On the N.W.T.’s third largest lake, don’t be surprised if you hook into more than you bargained for
It certainly wasn’t the result I was hoping for, let alone expecting, when I made my first cast on my first day on the N.W.T.’s Lac La Martre last June. Now, before I go any further, a few words in my defence. First, I was admittedly overexcited to finally be out on the water, having travelled the previous day from Toronto to Yellowknife, then completing the final hour-long leg that morning aboard a float-equipped Cessna 208 Caravan.
I was also eager to get cracking on trying to best a couple of catch-and-release world records in the National Fresh Water Fishing Hall of Fame’s fly fishing division. The N.W.T.’s third-largest lake, La Martre may be dwarfed by its two bigger brothers, Great Bear and Great Slave, but it’s nonetheless renowned for serving up gargantuan northern pike. The odds were particularly good because it was early in the month, not long after ice-out, and the post-spawn fish were still cruising the shallows.
Joining me on this quest was my friend John Cleveland, marketing manager of Eppinger Manufacturing, the Dearborn, Michigan-based makers of the famed Dardevle line of fishing spoons. And at the helm of our 18-foot Alumarine was Zack Brown, a Fort McMurray-raised outdoorsman who was in his fifth season of guiding with Lac La Martre Adventures.
And finally, rounding out my defence, I had to contend with the wind—40-kilometre gusts, to be precise. As we entered the first promising-looking bay, in fact, the stiff breeze pushed the boat too quickly toward the shoreline, no doubt spooking any pike that may have been lurking in the shallow weeds. It was only once Zack got us back out and in position to fire a few flies to a fresh spot that I could unfurl that fateful first cast.
Standing on the bow deck, I was just at the tail end of my backcast when the line suddenly went taut and Zack, who I’d known for all of an hour at that point, abruptly yelled, “Whoa!”
It wasn’t so much a cry of pain as it was an urgent plea for me to stop my cast, and when I turned around to investigate, I could see why: A gust of wind had grabbed my voluminous Clouser Minnow and neatly delivered it to Zack just as I was beginning my forward cast, embedding the hook deep into his right thumb.
I had caught my guide.
Of course, I was mortified and apologized profusely. Who is this clown? I imagined my 23-year-old guide thinking. I have to share a boat with him for four days? But Zack said nothing, and went to work removing the hook. Thankfully, per the lodge’s rules, the fly was barbless and he quickly yanked it from his flesh with a sharp tug on his pliers.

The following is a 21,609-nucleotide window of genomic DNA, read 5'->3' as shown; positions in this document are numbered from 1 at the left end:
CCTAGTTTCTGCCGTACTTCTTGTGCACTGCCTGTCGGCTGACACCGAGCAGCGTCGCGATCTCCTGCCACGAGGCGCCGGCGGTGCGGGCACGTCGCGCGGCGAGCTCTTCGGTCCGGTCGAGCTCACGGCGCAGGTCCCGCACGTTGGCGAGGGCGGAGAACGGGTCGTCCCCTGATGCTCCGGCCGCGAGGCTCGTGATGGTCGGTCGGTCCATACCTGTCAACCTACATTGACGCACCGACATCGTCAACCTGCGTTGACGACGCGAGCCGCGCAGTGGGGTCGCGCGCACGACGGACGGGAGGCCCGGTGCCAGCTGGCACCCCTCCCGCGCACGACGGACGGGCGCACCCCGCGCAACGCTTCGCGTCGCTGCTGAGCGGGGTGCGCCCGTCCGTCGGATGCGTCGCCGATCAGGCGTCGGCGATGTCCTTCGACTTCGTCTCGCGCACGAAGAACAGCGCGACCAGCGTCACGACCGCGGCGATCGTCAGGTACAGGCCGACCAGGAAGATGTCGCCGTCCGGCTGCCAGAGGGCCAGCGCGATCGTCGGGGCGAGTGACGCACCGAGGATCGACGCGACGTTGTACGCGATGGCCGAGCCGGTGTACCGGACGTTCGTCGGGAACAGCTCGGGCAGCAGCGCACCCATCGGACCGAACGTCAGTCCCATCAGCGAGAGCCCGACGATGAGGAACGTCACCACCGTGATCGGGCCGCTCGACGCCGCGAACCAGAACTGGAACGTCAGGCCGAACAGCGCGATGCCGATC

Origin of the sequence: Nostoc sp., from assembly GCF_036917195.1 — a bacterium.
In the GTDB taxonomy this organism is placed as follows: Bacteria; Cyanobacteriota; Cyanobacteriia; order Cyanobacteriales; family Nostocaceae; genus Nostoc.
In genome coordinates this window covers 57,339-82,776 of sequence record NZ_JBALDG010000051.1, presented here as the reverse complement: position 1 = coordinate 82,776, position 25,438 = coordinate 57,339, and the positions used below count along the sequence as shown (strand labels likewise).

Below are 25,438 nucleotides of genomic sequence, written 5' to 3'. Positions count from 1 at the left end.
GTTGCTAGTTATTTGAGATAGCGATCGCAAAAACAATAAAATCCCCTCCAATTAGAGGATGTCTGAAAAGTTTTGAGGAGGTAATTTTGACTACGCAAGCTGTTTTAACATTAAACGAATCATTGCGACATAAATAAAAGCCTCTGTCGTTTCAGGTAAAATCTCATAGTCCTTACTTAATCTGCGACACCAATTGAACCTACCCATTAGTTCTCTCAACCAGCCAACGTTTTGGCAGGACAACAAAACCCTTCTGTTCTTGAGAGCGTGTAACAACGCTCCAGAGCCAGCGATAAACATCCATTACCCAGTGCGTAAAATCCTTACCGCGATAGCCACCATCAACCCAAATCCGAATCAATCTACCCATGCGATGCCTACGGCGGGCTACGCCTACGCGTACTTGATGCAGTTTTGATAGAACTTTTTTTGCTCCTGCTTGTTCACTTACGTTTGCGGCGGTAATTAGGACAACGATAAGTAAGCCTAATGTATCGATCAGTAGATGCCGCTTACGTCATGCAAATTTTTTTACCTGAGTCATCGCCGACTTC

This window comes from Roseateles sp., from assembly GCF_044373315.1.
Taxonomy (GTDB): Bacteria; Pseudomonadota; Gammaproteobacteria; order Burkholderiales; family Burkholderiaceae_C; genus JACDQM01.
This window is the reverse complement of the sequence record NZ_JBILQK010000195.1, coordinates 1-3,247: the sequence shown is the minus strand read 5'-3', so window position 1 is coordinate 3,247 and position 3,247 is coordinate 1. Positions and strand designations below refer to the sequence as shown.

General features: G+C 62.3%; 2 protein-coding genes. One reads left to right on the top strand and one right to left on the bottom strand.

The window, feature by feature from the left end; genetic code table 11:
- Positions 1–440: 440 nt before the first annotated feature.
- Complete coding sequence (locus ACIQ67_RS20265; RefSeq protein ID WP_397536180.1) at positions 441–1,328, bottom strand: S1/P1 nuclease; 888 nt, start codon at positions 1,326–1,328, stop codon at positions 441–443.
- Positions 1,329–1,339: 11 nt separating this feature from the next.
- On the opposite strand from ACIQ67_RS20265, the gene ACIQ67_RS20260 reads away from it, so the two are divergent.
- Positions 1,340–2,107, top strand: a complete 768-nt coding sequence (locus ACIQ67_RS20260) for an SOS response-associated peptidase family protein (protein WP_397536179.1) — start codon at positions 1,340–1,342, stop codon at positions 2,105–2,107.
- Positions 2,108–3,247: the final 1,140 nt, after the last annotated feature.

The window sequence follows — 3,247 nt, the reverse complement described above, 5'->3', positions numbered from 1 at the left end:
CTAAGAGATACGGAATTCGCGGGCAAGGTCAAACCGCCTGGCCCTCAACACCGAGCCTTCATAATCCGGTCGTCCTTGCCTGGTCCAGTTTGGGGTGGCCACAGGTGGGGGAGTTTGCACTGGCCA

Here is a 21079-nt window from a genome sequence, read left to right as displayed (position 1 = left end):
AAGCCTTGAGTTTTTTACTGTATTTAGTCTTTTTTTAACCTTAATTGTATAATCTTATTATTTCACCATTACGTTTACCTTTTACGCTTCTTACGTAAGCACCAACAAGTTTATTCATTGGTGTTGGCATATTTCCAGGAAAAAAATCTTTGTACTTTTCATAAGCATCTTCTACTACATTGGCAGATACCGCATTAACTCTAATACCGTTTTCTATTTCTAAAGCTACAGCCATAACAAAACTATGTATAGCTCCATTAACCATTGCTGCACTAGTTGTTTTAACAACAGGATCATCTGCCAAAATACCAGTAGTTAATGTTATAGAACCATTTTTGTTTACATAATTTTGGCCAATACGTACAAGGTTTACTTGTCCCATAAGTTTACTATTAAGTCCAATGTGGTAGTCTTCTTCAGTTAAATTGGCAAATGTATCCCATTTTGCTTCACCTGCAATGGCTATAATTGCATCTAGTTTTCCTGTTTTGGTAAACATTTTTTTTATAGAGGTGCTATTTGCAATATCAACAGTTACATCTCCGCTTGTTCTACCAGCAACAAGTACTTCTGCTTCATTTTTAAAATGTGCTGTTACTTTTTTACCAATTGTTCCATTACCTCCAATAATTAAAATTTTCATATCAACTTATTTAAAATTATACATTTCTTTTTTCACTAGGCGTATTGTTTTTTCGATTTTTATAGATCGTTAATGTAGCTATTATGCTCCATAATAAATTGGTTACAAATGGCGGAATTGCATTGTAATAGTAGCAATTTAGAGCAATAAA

“I’m so sorry, man,” I said again.
“All good,” Zack replied.
Lesson learned. I promptly adjusted my position to avoid a repeat performance, and Zack fired up the 50-horse Honda outboard and pointed us toward a more sheltered bay.
Redemption wasn’t long in coming, and by the time we headed off the water at 10:30 p.m., after eight and a half hours of fishing, John and I had connected with several monsters. My two biggest northerns—stretching the tape to 44 and 44½ inches, respectively—had fallen victim to the Murdich Minnows that John had supplied me with. It was a great first outing, Zack’s punctured thumb notwithstanding, and while no records were broken, it was a positive sign of the angling action yet to come.
For John and me, the objective of catching record-breaking pike on Lac La Martre served more to add a fun, competitive element to our adventure—it wasn’t imperative that we actually topple any records. In truth, all we really wanted to do was catch-and-release big fish, and lots of them, preferably by sight-fishing in the shallows.
In 2012, John and I had ventured to the northern Saskatchewan end of Lake Athabasca on a similar mission, that time targeting lake trout records with our 9-weight set-ups. We were successful, too: I broke the records for 15- and 17-pound tippet, while John reset the bar for eight-, 12- and 14-pound tippet. Again, though, it was the non-stop bite that was the real draw. In all, we caught and released more than 200 lakers, including no fewer than 71 double-headers. The records were just pure bonus.
We had so much fun on Athabasca that we decided Lac La Martre Adventures was the perfect place for a repeat performance. John had fished there in 2014 with his son, and knew the potential—he broke the 17-pound tippet record for northern pike with a 46-inch beast. His guide at the time? Zack. Confidence was therefore high that we’d find similar good fortune.